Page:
I am behind. Two posts behind to be precise. But this isn’t a “blog daily” thing it’s a “do 30 posts in 30 days” thing. So I still have time to catch up because it is still early.
When Lynn Anderson passed away earlier this year, I had coincidentally been into her signature song “(I Never Promised You A) Rose Garden.” The only reason it’s in my iTunes library at all is because it was included on the Zodiac soundtrack which I purchased in the heady days after seeing and loving that movie. “Rose Garden” has some of the best rhymes, and the fact that they are subtle rhymes makes it even better. My favorite rhyme in the whole song is when she rhymes “jolly” with “melancholy.”
Smile for a while and let’s be jolly
Love shouldn’t be so melancholy
Come along and share the good times while we can.
When she died, I was compelled to listen to more of her music, and thanks to Spotify, I was able to do so. I don’t know much about what Lynn Anderson albums are considered “essential” so I started with the one that told me it was essential – the compilation album The Essential Lynn Anderson. At 40 tracks, certainly there could be nothing left out. So I started listening to it and I couldn’t get over how many songs I actually knew. Some of them were songs I knew because other artists had recorded them, but a surprising number were ones that I knew but didn’t realize Anderson was the voice behind the song.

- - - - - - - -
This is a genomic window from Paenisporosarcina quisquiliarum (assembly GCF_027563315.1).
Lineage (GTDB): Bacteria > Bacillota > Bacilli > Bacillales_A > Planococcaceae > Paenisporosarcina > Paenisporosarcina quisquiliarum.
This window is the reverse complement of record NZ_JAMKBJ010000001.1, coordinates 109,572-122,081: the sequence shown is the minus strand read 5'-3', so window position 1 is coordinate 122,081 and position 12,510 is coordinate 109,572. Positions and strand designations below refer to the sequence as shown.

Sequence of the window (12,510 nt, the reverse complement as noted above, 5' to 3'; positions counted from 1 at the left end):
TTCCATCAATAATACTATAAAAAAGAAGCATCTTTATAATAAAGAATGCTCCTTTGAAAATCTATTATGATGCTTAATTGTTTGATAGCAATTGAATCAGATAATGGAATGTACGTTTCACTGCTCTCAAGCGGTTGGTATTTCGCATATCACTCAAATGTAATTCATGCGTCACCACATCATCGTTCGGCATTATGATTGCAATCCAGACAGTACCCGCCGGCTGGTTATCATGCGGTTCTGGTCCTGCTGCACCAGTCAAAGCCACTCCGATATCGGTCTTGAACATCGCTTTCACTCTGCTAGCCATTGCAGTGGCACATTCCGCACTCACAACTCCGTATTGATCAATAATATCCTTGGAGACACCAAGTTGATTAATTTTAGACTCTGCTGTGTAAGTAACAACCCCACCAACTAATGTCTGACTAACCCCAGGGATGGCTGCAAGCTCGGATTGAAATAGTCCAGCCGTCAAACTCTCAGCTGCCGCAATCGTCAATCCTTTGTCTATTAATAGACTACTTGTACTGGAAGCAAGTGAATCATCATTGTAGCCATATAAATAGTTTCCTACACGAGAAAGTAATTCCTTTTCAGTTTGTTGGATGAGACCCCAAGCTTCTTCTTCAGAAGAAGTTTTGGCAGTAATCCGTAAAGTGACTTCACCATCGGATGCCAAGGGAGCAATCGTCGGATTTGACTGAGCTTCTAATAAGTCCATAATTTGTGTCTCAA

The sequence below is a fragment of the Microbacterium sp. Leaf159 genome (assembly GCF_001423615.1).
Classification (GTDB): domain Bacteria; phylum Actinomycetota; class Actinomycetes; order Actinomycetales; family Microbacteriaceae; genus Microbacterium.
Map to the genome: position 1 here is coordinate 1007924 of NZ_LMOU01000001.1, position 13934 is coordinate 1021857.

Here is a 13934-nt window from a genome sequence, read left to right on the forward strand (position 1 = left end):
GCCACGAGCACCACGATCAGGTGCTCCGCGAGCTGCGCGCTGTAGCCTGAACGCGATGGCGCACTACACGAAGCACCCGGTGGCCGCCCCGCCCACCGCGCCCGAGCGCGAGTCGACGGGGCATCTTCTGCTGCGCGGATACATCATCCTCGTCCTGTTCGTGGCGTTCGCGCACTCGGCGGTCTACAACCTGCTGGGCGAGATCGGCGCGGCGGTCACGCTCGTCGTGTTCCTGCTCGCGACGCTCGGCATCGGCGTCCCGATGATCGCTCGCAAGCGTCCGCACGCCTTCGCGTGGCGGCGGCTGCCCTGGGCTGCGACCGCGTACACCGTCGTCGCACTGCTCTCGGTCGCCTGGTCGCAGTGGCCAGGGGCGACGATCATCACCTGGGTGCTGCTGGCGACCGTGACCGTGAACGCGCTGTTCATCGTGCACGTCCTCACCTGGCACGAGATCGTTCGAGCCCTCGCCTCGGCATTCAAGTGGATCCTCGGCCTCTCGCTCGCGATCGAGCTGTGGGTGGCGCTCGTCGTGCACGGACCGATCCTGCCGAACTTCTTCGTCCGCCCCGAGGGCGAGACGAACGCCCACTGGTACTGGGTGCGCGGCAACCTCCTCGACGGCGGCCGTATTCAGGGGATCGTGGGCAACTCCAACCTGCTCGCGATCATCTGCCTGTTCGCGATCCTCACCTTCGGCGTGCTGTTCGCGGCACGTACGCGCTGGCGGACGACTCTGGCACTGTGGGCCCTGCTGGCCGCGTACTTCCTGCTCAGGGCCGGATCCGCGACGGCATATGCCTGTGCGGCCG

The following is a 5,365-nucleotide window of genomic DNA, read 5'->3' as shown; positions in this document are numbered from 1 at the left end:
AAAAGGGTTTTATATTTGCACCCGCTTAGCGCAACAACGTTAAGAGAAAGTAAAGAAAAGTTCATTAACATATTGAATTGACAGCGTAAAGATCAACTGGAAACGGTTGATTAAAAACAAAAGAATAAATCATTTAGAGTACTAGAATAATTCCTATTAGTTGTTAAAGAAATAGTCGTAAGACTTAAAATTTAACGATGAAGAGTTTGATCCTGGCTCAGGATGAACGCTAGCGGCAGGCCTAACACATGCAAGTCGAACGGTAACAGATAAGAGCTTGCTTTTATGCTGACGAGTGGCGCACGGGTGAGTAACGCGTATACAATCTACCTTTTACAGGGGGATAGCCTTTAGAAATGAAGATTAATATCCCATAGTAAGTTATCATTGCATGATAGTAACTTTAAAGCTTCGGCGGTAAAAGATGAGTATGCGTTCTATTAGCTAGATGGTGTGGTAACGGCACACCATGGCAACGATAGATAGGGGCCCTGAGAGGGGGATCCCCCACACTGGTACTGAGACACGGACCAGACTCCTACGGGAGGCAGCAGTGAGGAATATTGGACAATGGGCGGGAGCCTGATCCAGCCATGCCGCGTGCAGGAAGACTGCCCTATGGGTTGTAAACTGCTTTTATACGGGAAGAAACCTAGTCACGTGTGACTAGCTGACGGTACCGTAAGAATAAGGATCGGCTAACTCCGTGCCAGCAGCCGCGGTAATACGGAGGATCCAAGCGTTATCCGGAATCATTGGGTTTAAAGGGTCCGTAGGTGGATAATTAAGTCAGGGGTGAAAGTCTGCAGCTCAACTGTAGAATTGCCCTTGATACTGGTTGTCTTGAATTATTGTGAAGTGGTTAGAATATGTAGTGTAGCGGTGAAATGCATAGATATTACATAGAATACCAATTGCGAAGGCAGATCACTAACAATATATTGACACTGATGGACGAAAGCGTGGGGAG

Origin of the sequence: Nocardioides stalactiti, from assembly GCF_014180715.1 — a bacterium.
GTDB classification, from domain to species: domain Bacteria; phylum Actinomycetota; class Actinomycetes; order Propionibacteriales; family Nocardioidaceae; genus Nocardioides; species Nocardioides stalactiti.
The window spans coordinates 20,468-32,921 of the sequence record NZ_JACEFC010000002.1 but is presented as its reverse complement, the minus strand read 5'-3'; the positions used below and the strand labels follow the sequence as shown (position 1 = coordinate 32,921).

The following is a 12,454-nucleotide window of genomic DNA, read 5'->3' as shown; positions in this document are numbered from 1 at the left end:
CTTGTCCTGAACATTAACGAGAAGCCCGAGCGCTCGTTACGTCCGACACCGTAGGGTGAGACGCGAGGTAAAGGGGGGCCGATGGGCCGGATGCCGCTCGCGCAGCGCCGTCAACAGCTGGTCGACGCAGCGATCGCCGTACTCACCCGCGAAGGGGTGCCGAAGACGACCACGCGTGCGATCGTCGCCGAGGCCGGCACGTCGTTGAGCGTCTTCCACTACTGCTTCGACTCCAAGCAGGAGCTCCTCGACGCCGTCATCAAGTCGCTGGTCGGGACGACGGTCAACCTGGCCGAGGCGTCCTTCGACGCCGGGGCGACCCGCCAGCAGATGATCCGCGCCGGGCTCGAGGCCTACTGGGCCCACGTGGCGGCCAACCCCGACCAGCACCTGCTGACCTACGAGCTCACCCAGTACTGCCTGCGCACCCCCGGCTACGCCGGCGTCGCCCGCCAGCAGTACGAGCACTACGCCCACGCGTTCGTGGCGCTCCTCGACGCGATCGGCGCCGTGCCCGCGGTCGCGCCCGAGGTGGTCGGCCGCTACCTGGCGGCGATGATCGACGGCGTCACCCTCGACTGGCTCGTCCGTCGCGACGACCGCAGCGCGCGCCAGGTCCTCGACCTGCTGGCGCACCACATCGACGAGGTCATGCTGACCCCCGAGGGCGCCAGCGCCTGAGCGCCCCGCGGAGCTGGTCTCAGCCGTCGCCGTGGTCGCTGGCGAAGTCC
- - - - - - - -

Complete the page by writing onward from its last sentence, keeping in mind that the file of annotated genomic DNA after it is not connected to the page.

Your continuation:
One of those songs was “I’ve Been Everywhere.” If asked to pinpoint when and where I first heard this song, I would be hard-pressed to come up with the answer. It’s one of those songs that make up the “soft rock/country rock” repertoire that I was raised on. It might have been Hee-Haw, it might have been The Lawrence Welk Show (which my mom watched on Saturday nights occasionally.) Whenever and wherever I first heard it, it and its rapid fire list of all the places that Anderson had been had been banished to a deep part of my subconscious.
That is some seriously big hair.
I didn’t know that, in its original form, “I’ve Been Everywhere” rattled off a litany of Australian places that the singer had been. Naturally, when an American singer recorded it, the places had to be American, so the American version of the song was born. And it didn’t stop there, there are many versions of this song. An exhaustive list is located on the song’s Wikipedia page, but among them is a version for New Zealand, Canada, Singapore, and Great Britain. But perhaps my favorite is the Dave Shirley parody “I’ve Used Every Swear.” Language is totally NSFW, obviously.
A karaoke candidate? I’m not sure I’m brave enough to try it.